Although there was little organization to the questions asked and related questions were often asked at different times during the session, many dealt with the effects and benefits citizens would experience from a groundwater conservation district. Callan stated that there would be few immediate benefits, but rather we need to look at the long-term benefits. Wendy Laubach specifically asked the board to address the threats to groundwater in Aransas County. The board replied that the values that can come out of a district would come from scientific studies. An audience member indicated that without studies, the proposals to be determined will be filled with controversy or be a waste of time; however, there are no funds for a study and the board indicated that a study would normally be done after the District came into being. Hegen asked the audience how a study was supposed to be done without funding from the District. Some of the data available to the board is from 1969 and the board agreed that without fresh data there is little on which to base assumptions. Laubach stated that the District is an unfunded mandate and questioned whether there were other ways to get the money needed now. Linda Holzman asked "Why can't the county fund a study to provide the answers needed to decide whether we need a District?"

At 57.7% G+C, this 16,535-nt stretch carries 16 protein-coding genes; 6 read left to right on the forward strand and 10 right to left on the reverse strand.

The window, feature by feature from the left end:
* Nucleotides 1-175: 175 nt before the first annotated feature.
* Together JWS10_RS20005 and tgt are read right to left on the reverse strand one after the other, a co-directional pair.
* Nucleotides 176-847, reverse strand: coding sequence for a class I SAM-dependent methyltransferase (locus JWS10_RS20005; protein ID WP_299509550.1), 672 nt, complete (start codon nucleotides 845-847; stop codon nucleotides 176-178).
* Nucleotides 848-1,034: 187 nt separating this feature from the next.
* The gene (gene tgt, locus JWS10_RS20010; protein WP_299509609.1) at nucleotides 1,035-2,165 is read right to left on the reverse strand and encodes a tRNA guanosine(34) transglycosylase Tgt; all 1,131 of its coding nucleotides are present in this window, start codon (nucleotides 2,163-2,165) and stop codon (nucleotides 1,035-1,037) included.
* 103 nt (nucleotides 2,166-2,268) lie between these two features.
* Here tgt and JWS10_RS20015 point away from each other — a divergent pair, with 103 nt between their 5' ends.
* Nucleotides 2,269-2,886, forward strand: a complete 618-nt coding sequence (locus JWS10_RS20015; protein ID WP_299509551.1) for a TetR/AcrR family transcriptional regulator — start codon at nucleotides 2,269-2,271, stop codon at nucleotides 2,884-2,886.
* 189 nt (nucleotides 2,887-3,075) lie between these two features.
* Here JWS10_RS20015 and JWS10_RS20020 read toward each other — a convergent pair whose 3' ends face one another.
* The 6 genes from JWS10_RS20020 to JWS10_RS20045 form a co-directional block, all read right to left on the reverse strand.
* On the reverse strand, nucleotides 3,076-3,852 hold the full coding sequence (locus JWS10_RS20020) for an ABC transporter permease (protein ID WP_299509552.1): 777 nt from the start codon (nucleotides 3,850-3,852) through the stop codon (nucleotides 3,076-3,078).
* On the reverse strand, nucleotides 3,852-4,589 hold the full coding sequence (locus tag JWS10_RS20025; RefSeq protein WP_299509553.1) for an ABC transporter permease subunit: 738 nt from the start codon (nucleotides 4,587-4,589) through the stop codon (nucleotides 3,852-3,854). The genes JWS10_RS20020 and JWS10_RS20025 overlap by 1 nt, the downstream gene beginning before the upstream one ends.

Many of those in attendance seemed to be well-versed in the Texas Water Code as administered by the Texas Commission on Environmental Quality (TCEQ). Meinhausen noted that the TCEQ had done a study that determined that Aransas County was not a critical groundwater district and would not be for at least 25 years. A short discussion ensued as to the definition of "critical" and "not critical.” Ultimately it was noted that there are a myriad of definitions and factors that cause an area to fall into the critical category.

Other questions dealt with how much authority the District would have to monitor well water usage and to keep others, especially big corporations, from draining our aquifer. Most of the answers were rather limited or non-committal with Director Alexander stating that the citizens would decide on the level of control desired. He also indicated that corporations could be charged for water pulled from Aransas County.